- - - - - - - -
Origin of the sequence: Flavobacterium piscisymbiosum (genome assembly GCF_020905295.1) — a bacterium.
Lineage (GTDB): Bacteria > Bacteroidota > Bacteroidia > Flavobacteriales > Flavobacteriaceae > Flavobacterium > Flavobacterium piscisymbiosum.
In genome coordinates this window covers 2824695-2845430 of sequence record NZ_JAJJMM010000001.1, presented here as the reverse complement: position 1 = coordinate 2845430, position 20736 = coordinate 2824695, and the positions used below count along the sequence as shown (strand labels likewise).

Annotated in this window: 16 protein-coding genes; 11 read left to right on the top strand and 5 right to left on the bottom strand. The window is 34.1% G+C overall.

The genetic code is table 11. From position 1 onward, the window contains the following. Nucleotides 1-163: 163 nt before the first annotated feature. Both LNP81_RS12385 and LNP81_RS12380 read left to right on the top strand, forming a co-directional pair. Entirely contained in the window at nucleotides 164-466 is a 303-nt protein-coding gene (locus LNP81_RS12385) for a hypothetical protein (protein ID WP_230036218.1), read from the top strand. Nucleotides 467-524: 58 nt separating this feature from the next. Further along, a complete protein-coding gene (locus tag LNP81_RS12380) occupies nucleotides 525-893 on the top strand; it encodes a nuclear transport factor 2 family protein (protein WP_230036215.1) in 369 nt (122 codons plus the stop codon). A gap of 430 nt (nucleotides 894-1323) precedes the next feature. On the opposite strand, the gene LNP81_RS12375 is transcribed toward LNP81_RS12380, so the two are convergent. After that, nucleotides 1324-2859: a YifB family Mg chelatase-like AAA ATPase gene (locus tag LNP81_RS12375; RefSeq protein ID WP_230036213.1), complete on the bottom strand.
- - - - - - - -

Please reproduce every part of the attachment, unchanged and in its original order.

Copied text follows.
Origin of the sequence: Flavobacterium piscisymbiosum (genome assembly GCF_020905295.1) — a bacterium.
Lineage (GTDB): Bacteria > Bacteroidota > Bacteroidia > Flavobacteriales > Flavobacteriaceae > Flavobacterium > Flavobacterium piscisymbiosum.
In genome coordinates this window covers 2824695-2845430 of sequence record NZ_JAJJMM010000001.1, presented here as the reverse complement: position 1 = coordinate 2845430, position 20736 = coordinate 2824695, and the positions used below count along the sequence as shown (strand labels likewise).

Annotated in this window: 16 protein-coding genes; 11 read left to right on the top strand and 5 right to left on the bottom strand. The window is 34.1% G+C overall.

The genetic code is table 11. From position 1 onward, the window contains the following. Nucleotides 1-163: 163 nt before the first annotated feature. Both LNP81_RS12385 and LNP81_RS12380 read left to right on the top strand, forming a co-directional pair. Entirely contained in the window at nucleotides 164-466 is a 303-nt protein-coding gene (locus LNP81_RS12385) for a hypothetical protein (protein ID WP_230036218.1), read from the top strand. Nucleotides 467-524: 58 nt separating this feature from the next. Further along, a complete protein-coding gene (locus tag LNP81_RS12380) occupies nucleotides 525-893 on the top strand; it encodes a nuclear transport factor 2 family protein (protein WP_230036215.1) in 369 nt (122 codons plus the stop codon). A gap of 430 nt (nucleotides 894-1323) precedes the next feature. On the opposite strand, the gene LNP81_RS12375 is transcribed toward LNP81_RS12380, so the two are convergent. After that, nucleotides 1324-2859: a YifB family Mg chelatase-like AAA ATPase gene (locus tag LNP81_RS12375; RefSeq protein ID WP_230036213.1), complete on the bottom strand.